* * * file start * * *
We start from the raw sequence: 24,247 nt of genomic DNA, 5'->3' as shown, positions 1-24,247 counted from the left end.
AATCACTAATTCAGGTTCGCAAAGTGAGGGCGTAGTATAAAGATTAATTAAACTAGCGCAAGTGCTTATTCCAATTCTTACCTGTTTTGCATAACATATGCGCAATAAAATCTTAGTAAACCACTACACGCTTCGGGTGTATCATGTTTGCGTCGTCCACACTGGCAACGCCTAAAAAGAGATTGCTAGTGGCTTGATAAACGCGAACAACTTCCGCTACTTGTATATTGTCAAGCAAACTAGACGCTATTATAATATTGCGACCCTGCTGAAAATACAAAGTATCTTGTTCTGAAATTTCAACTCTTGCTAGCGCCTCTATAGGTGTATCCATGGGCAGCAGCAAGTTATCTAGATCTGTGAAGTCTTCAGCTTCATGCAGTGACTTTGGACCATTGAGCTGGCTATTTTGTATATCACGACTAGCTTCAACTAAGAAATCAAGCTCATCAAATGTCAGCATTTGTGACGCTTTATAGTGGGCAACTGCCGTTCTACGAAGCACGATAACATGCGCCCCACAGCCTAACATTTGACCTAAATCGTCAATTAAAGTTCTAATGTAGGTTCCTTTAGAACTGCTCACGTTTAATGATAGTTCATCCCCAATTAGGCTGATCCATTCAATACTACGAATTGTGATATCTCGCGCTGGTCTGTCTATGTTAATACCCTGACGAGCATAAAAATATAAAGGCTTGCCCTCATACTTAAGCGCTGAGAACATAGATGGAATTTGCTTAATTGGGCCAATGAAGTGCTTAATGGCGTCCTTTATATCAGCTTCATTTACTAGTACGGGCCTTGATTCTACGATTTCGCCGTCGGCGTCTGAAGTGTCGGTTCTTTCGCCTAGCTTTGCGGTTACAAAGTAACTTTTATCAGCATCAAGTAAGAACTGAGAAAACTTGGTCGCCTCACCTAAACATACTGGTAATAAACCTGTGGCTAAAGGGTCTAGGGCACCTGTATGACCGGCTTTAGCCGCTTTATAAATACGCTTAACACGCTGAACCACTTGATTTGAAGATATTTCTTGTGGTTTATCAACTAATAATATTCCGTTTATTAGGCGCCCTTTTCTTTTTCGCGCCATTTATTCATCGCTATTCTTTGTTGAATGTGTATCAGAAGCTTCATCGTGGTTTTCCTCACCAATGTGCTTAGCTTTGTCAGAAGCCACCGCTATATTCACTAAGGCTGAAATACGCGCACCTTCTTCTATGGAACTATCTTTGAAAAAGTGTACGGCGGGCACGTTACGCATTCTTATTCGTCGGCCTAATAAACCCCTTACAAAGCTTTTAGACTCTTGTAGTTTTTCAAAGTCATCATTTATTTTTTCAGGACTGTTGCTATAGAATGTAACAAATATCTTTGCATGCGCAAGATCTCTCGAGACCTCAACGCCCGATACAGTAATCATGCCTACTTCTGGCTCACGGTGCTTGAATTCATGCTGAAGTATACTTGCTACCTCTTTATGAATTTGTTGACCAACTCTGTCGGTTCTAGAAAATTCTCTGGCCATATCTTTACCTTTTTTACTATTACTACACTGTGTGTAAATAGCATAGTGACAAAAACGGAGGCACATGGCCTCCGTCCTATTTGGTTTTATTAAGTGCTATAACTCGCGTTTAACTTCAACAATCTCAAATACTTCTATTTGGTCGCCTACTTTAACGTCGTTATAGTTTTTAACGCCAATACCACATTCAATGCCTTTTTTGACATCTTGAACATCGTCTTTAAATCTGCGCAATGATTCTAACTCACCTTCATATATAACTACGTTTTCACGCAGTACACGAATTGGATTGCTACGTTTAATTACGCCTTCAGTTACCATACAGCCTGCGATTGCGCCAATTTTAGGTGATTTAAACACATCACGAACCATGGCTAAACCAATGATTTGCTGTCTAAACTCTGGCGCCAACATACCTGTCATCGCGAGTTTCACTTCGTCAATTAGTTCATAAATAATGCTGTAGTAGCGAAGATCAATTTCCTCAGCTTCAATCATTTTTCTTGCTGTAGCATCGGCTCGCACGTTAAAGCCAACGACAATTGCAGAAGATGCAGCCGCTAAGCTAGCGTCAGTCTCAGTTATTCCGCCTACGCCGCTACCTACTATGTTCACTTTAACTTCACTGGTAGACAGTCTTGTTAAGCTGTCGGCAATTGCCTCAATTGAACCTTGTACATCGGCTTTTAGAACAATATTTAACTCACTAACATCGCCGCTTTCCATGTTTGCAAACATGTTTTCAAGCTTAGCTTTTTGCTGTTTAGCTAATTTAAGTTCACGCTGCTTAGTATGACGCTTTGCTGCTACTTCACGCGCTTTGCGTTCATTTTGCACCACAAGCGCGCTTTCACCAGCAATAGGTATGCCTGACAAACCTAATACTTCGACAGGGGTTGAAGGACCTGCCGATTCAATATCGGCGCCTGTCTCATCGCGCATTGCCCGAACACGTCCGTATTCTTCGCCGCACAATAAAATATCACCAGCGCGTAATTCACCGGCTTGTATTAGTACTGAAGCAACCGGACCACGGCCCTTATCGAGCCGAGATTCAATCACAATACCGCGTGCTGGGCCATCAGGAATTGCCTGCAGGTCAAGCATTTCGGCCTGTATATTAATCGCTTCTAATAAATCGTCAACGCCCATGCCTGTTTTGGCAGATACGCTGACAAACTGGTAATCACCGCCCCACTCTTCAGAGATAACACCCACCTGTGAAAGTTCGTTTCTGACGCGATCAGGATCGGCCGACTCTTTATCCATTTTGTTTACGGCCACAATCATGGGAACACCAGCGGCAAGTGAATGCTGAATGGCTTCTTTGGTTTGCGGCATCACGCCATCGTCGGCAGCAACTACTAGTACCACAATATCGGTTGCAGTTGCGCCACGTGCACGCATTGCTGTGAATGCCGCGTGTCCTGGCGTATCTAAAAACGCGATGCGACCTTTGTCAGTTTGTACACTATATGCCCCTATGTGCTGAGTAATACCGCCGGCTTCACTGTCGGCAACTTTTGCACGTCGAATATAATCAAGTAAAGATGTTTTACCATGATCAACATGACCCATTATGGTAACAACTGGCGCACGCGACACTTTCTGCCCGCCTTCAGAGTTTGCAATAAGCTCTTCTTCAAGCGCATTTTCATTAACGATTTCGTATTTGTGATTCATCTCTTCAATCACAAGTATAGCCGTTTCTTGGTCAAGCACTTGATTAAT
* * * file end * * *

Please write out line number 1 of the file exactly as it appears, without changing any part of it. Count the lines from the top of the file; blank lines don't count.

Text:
We start from the raw sequence: 24,247 nt of genomic DNA, 5'->3' as shown, positions 1-24,247 counted from the left end.